Every day for four years we would take a deep breath, hold it and charge forward together; come home exhausted and start again the next day.
I started Yoga last week. When I left home in the evening, I explained to my son, “Mummy is learning how to breathe”. He understood. He’s always ahead of me. He’s the reason I’m learning to exhale.
My eldest son simply refused to keep holding his breath and running at life. At four he was showing signs of significant stress. We were all feeling it, but he was showing it. We couldn’t ignore it. We had to make some big changes.
I resigned from work to give our family all of my focus and energy. But I was still running – playdates, kindy, therapy appointents. Things didn’t get easier. I felt like I needed more support, more respite, more childcare days.
When I paused for a moment or two, and reflected, I knew we were happier when our days were slow, when they were spent at home filled with our favourite things, and each other. With quiet and rest.I realised we needed to do less, not more. I wasn’t sure how. But encouragement from other Autistic people and parents of Autistic children lead us to consider homeschooling, and then unschooling; to consider doing less; to slow down. To be gentle with ourselves, and with each other.
So we tried. Starting with pulling our son from kindergarten and finding the gentlest, kindest person to be home with me so that we could have all of our children’s needs met at home.It’s been five months.
It feels like a long and slow exhale. It’s a process of learning and un-learning. It’s not easy for me.
Instead of taking a big breath and charging through life, passing as busy, extroverted, neurotypical people; we live our days at a pace that suits us. We say “no” a lot. We avoid busy places and big events. We stay in our pyjamas and watch movies. We dig in the sandpit and paint. We hang out together, just us.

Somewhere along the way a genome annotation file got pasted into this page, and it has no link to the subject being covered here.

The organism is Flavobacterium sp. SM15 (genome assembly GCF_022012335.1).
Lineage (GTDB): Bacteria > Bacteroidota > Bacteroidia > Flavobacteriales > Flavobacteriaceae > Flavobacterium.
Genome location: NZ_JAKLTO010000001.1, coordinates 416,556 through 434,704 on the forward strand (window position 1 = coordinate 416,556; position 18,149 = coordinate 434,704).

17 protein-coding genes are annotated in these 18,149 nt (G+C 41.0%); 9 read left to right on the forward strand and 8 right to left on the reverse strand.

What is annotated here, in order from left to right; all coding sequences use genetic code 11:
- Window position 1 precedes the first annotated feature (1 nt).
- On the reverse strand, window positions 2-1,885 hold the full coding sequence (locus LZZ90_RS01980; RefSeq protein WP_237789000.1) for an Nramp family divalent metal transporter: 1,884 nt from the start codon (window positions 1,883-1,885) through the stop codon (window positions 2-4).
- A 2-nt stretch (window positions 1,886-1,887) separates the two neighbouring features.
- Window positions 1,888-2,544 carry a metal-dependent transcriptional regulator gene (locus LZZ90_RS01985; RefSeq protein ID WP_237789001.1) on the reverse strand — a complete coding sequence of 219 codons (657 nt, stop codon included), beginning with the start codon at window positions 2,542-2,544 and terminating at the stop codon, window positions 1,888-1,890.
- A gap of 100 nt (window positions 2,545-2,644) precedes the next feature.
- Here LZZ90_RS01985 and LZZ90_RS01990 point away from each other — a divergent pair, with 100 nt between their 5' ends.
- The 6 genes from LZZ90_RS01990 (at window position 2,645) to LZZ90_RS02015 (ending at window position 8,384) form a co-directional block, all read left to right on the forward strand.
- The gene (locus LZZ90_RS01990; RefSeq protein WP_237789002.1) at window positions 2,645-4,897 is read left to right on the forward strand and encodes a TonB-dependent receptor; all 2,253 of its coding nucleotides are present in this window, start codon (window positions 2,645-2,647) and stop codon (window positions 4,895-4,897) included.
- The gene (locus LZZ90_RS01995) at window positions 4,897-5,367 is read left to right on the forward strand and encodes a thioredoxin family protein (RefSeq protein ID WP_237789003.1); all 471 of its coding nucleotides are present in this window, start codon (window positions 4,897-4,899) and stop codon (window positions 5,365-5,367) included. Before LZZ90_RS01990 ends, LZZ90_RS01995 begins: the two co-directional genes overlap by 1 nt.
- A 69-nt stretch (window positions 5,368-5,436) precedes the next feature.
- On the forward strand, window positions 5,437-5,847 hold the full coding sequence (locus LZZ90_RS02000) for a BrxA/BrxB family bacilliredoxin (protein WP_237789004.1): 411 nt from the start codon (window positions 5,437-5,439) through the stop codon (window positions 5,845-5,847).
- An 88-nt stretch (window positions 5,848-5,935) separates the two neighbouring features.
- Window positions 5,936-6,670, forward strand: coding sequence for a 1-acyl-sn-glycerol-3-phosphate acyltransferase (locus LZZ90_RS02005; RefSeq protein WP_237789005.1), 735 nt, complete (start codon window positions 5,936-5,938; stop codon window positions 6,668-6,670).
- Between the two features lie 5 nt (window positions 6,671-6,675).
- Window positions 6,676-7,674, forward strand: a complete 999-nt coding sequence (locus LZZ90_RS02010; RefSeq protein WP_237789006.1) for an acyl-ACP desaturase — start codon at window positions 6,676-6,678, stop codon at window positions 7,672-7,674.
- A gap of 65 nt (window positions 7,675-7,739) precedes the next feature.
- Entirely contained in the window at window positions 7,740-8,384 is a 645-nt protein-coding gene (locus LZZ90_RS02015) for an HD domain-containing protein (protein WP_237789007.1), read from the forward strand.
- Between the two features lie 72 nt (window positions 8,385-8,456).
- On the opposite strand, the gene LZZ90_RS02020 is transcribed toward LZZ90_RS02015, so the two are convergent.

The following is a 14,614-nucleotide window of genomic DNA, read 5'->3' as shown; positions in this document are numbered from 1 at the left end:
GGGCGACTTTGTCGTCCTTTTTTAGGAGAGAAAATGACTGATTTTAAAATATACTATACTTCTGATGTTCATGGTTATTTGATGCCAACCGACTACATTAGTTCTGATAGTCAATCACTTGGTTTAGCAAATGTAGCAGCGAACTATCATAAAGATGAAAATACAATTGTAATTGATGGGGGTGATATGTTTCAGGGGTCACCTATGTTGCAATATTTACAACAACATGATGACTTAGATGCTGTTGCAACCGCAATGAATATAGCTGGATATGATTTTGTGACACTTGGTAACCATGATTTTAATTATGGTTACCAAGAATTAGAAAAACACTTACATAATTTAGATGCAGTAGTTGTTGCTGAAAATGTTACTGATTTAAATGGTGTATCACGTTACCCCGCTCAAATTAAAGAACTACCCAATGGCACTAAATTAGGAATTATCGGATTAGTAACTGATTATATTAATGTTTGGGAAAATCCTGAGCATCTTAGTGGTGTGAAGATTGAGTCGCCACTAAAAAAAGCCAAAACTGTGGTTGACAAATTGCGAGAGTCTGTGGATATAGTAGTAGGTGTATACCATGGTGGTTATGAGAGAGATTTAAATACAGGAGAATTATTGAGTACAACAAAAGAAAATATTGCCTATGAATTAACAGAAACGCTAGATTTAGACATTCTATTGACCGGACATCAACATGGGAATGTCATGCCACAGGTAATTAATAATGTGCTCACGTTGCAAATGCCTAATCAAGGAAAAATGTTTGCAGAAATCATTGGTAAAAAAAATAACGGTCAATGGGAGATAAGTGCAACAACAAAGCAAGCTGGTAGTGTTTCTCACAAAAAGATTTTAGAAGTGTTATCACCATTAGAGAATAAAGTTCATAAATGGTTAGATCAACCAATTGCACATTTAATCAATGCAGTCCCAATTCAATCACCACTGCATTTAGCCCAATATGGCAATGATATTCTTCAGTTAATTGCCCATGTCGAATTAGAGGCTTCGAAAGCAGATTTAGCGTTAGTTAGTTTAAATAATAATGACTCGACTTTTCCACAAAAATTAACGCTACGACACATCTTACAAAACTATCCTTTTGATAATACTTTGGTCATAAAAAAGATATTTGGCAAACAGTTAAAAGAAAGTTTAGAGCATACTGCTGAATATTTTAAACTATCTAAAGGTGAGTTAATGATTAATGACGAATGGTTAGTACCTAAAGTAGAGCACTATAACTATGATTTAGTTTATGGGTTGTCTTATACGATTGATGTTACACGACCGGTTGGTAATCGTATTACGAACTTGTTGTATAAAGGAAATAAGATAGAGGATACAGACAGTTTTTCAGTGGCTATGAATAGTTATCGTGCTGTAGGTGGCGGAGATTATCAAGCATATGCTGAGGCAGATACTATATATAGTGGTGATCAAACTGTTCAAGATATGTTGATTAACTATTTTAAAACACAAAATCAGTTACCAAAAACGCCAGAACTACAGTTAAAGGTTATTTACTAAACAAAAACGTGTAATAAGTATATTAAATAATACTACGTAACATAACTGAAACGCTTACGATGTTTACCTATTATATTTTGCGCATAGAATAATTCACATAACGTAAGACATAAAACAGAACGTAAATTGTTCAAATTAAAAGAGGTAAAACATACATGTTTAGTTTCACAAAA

Each week seems a little quieter than the one before. Less people, less commitments, more time to rest.
Each step of letting go is hard. Another step towards acceptance that things are different now. Letting go of some playdates, saying no to a birthday party, not going to the library if we don’t feel like it, avoiding parks during school holidays.
My children are better than I am at exhalation. They have less busyness to un-learn. They excel at relaxation and play.
So here I am, off to Yoga to learn how to exhale – in Pranayama, the practice of breath control;
One phase flows into the other. The exhalation should last approximately twice as long as the inhalation. The pause in breathing arises naturally at the end of the exhalation phase and lasts until the impulse to inhale occurs of its own accord. The inhalation forms the active part of the breath. With it comes contraction of the respiratory muscles. The exhalation is the passive part of the breath, the phase of relaxation (Yoga in Daily Life)
This is what I hope for our neurodiverse family. To have relaxation times twice as long as busy, people-filled times. To pause between passive and active moments until the impulse to inhale and engage occurs of its own accord.
I hope we will learn to pay attention to our breath, to know where we are in the cycle of – exhale, pause, inhale. Downtime, pause, engage.
I hope my neurodiverse family will find our own rhythm. A rhythm for each day, week and season.
Starting with a long, slow, gentle exhale.